A thought on changing oil when hot or cold.

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3,542
Location
Colorado
I always change my oil when it is hot. It folws better and that should cause it to get more oil out then when it is cold. A friend of mine changes his when it is cold because he says after it the car has been sitting for awhile all the "grit" in the oil is at the bottom of the pan. He says when you change it when it is hot after just running it all the "grit" is now all over the engine and not in the pan so it stays in the engine. Does he have a point? I know when you take a sample for UOA it says to take when the oil is hot.
 
Messages
714
Location
Pennsylvania
quote:
Originally posted by Chris B.: I always change my oil when it is hot. It folws better and that should cause it to get more oil out then when it is cold. A friend of mine changes his when it is cold because he says after it the car has been sitting for awhile all the "grit" in the oil is at the bottom of the pan. He says when you change it when it is hot after just running it all the "grit" is now all over the engine and not in the pan so it stays in the engine. Does he have a point? I know when you take a sample for UOA it says to take when the oil is hot.
I change it a 'little' after hot...to a) let whats in the heads and is gonna drip off stuff - drip and b) not give me that severe of burns (look at the bright side - gm abandoned that gosh darn PJ1072 'filter in the pan' setup on the iron duck) I HATE the smell and feel of used oil on my skin (only brake fluid is worse in my book)
 
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3,202
Location
Far North East Texas
Hot oil holds more cooties in suspension, so draining oil hot gets more cooties out of your engine. Draining cold is much better than no oil change at all, but not as good as draining hot. At least that's what the big boys say. I've always drained hot.
 

Patman

Staff member
Messages
22,011
Location
Guelph, Ontario
I guess mine is a combination of the two, as I like to start it draining right away when it's hot, but then I like to leave it to drain for an hour or two. This should get rid of most of the old oil in the engine (other than what is stuck in the oil pump or trapped in any other "pockets" in the engine)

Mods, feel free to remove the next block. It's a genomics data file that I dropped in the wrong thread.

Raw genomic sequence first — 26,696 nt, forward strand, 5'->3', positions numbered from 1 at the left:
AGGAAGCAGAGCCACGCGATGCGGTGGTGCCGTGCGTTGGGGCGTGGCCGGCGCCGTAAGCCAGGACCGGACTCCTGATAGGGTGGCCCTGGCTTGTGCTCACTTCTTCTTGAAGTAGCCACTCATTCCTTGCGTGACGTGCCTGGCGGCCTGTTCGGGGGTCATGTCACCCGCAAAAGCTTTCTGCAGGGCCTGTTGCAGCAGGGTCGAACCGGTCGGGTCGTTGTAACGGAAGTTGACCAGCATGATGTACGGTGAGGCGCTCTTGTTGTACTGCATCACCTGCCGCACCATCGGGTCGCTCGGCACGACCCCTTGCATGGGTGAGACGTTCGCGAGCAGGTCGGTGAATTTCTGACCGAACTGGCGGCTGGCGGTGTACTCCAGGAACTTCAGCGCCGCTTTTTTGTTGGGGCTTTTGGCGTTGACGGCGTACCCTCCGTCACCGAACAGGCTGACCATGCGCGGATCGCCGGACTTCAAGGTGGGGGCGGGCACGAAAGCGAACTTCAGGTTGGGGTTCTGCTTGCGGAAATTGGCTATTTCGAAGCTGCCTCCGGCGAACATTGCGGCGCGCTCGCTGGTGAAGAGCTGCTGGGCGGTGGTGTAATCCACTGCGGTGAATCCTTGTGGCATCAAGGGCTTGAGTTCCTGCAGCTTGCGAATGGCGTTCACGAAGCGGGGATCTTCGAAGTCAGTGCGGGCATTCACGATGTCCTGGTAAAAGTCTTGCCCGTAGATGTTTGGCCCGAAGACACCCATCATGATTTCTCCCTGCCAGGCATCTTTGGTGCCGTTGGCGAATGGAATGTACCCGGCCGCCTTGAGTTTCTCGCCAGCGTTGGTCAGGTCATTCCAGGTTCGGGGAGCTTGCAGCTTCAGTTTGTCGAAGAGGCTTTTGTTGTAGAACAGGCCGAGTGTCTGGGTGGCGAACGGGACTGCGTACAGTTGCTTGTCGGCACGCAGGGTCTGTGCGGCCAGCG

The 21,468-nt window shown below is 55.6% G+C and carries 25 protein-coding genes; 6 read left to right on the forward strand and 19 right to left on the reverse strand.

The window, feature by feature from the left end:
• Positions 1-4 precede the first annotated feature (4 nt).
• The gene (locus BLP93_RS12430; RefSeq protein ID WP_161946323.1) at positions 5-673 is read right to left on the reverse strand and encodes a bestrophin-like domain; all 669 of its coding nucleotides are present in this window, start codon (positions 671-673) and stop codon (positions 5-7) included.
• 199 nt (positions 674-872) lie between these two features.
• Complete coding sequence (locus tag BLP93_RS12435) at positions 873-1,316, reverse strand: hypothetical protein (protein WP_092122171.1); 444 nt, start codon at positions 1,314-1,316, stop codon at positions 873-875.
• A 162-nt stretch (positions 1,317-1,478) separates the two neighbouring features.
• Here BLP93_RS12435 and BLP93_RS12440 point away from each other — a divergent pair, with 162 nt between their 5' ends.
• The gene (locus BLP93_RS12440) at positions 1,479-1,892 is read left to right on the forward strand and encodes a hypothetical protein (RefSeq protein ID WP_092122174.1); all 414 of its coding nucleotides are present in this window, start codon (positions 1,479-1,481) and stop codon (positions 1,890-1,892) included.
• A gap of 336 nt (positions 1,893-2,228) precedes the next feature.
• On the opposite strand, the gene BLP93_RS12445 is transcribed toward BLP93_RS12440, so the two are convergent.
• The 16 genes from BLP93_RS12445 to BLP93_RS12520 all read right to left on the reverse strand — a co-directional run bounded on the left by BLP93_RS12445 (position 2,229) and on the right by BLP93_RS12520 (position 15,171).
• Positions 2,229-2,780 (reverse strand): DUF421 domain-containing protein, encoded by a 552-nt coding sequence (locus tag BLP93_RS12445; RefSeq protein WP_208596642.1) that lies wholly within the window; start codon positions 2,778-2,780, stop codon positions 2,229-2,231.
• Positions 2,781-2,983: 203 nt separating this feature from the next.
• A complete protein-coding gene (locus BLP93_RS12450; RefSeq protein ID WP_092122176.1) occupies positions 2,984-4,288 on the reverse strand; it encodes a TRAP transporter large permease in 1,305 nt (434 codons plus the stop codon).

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23,591
quote:
He says when you change it when it is hot after just running it all the "grit" is now all over the engine and not in the pan so it stays in the engine.
Well, if the grit (if there's any) collects in the pan, then it probably won't really drain out of the pan after settling there. Instead that sludge will mix with fresh oil and start to circulate once again in the engine. I drain the pretty hot oil, making sure I see the last drop (as if there were!) fall. That means I let it usually drain for at least 45 minutes, with the car slightly tilted towards the drain opening (driver's side). [ July 14, 2003, 02:28 PM: Message edited by: moribundman ]
 
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4,844
Location
Saskatchewan
[/QUOTE] I HATE the smell and feel of used oil on my skin (only brake fluid is worse in my book) [/QUOTE] Used oil feels and smells great. Well, maybe only compared to gasoline (**** under-the-car fuel filters)! I've only tried a cold oil change once. I don't know if it was because the oil that came out was fairly dirty, but the new stuff looked pretty brown right away after startup. I'll stick to the hot oil changes. [ July 14, 2003, 02:30 PM: Message edited by: rpn453 ]
 
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211
Location
CMH
the real reason for changing when hot is to be able to refill the system while there is still a layer of oil all over the engine. ie after say 4 hours, the cylinders are not coated with much oil, so starting tyhe engine and running it for the few extra seconds it takes the ump to pressurize the drained system can theoretically do more damage. I like to drain while hot and let it drip while I install the filter.
 
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47,817
Location
Everson WA - Pacific NW USA
I'm not biting on this "grit" thing. How much grit is your oil??? So much that it won't come out when you drain it hot??? a) if the true "grit" is big enough, that's kinda why you have an oil filter and should change it wid da oil b) iffen you have this "grit"s in your oil - where the heeck is it comin' from? Find it and fix it. Now I do believe in allowing a 3 beer (or 1 long diversion, if you know what I mean) for the oil to drain, to allow all this "grit" to come out wid da earl....so by the time you are feeling all better (and you KNOW what I mean) - the grit gone gone all da betta.
 
Messages
23,591
quote:
ie after say 4 hours, the cylinders are not coated with much oil, so starting tyhe engine and running it for the few extra seconds it takes the ump to pressurize the drained system can theoretically do more damage
I don't know about your engine, but mine has oil retention valves that prevent all oil from drainig back into the sump when turning the motor off. A fair amount of oil is kept close to the cams at all times. I'm also a believer in prefilling the new oil filter. And yet, I'm still staring at the oil light when starting up the engine after an oil change. [Wink]
 
Messages
824
Location
San Jose area, CA